Progress is still being made in Germany, where the Bundestag liberalized abortion laws in the summer of 2022 by repealing Section 219a of the German Criminal Code, which until then prohibited advertising abortions. Doctors in Germany are now allowed to provide information about abortions without fear of prosecution.

Activists are now demanding that abortions be removed from the criminal code altogether.

A new generation of feminists

Ciani-Sophia Hoeder also emphasizes how topical Schwarzer's concerns remain and how urgently women's anger is still needed today: "Because of the work of feminists like Alice Schwarzer, we sometimes feel as if we have already achieved gender equality. But when we look more closely, we realize: Not everything is as it seems."

She cites Angela Merkel's chancellorship as an example: "We had a female chancellor for a long time, but nevertheless women are still exposed to an incredible amount of violence in our societies, and the gender pay gap also still exists. We still haven't reached gender equality, and we have to keep going."

Climate, gender, feminism: a global movement

A new generation of feminists is setting out around the world to carry on the baton of feminist icons from the 1970s.

The activists and their causes have diversified too. For example,Vanessa Nakate from Uganda combines political activism for the climate and for women's rights; Alok Vaid-Menon, a nonbinary person from the US, advocates for the rights of trans and nonbinary people.

Alok Vaid-Menon with a red wig, golden earrings and purple lipstick.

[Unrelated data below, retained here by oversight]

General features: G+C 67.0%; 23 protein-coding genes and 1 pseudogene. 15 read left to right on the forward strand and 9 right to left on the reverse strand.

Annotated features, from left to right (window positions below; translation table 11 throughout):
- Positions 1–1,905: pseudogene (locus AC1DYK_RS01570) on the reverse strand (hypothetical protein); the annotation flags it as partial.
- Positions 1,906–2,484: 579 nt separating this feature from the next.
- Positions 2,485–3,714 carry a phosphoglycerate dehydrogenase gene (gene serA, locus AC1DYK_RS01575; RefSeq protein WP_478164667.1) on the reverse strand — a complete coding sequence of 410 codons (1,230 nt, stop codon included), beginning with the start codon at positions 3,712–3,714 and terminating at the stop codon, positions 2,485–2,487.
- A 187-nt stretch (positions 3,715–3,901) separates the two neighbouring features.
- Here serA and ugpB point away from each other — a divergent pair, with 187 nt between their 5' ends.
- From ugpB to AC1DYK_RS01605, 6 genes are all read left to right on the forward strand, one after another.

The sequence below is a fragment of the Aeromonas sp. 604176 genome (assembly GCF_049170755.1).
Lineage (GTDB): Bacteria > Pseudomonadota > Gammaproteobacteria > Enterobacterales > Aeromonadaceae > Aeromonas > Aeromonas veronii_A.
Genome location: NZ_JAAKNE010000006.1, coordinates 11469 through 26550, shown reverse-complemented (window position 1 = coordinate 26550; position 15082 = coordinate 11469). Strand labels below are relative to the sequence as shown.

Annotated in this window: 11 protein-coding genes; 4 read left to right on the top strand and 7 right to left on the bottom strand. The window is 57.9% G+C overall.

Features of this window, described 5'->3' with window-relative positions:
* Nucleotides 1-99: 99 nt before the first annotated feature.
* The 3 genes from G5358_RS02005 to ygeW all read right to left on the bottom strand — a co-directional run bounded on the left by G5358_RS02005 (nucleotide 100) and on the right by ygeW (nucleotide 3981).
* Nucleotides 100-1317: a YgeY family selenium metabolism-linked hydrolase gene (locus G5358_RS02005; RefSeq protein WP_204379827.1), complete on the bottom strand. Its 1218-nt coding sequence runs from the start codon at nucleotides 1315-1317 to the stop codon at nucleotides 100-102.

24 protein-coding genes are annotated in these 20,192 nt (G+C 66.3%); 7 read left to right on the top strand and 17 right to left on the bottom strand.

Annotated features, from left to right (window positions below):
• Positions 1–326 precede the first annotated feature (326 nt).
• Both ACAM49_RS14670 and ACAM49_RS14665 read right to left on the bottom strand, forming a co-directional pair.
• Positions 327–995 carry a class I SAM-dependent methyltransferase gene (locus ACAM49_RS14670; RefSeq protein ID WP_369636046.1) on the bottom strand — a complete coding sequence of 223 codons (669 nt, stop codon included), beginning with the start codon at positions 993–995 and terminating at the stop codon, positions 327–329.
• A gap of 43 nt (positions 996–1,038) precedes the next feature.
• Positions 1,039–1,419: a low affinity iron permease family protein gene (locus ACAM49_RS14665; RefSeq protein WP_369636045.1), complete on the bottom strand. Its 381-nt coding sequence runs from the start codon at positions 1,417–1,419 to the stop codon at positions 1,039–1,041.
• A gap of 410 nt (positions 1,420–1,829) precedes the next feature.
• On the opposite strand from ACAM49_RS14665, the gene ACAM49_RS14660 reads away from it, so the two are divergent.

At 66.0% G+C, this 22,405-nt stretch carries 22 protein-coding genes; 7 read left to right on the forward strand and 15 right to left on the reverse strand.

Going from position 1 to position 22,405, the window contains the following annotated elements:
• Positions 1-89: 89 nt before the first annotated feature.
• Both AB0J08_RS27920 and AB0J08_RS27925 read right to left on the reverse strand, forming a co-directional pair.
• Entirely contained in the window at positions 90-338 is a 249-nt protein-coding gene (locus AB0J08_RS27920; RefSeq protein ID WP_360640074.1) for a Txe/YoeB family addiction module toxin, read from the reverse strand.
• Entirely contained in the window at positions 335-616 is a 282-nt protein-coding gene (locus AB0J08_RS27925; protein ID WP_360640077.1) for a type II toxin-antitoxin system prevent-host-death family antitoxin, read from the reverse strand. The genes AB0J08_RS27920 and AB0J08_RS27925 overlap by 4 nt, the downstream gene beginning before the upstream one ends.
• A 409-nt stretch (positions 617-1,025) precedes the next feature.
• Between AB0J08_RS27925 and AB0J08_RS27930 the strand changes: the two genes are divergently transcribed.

Alok Vaid-Menon fights for the rights of trans and nonbinary peopleImage: Evan Agostini/Invision/AP/picture alliance

Hoeder is also a member of this new generation.

In her book "Wut und Böse" (Anger and Evil) published in 2021, she demonstrates that women are still discredited when they express their anger at political injustices in public, while the concerns of angry men are taken seriously. Women of Color are particularly affected by this social attitude, she says.

Vanessa Nakate: Leading Uganda’s climate change movement

Hoeder is also critical of the kind of feminism Alice Schwarzer promoted, because it was "white feminism," focusing primarily on the concerns of white women.

She nevertheless still has a lot of appreciation for this German feminist icon, because it's important to know that you're not fighting alone: "You know that someone else has done this before you, you know that you're doing it now," she says. "Surely that means someone is also going to follow after me. I'm happy thinking that one day I'll be passing on the baton." 

This article was originally written in German.

While you're here: Every Tuesday, DW editors round up what is happening in German politics and society. You can sign up here for the weekly email newsletter Berlin Briefing.

Skip next section Explore more
Skip next section Related topics

Related topics

Skip next section DW's Top Story

DW's Top Story

A Russian T-72 tank firing the vehicle's main cannon in Ukraine

Ukraine updates: Kyiv warns of Russian anniversary offensive

Skip next section More stories from DW
Go to homepage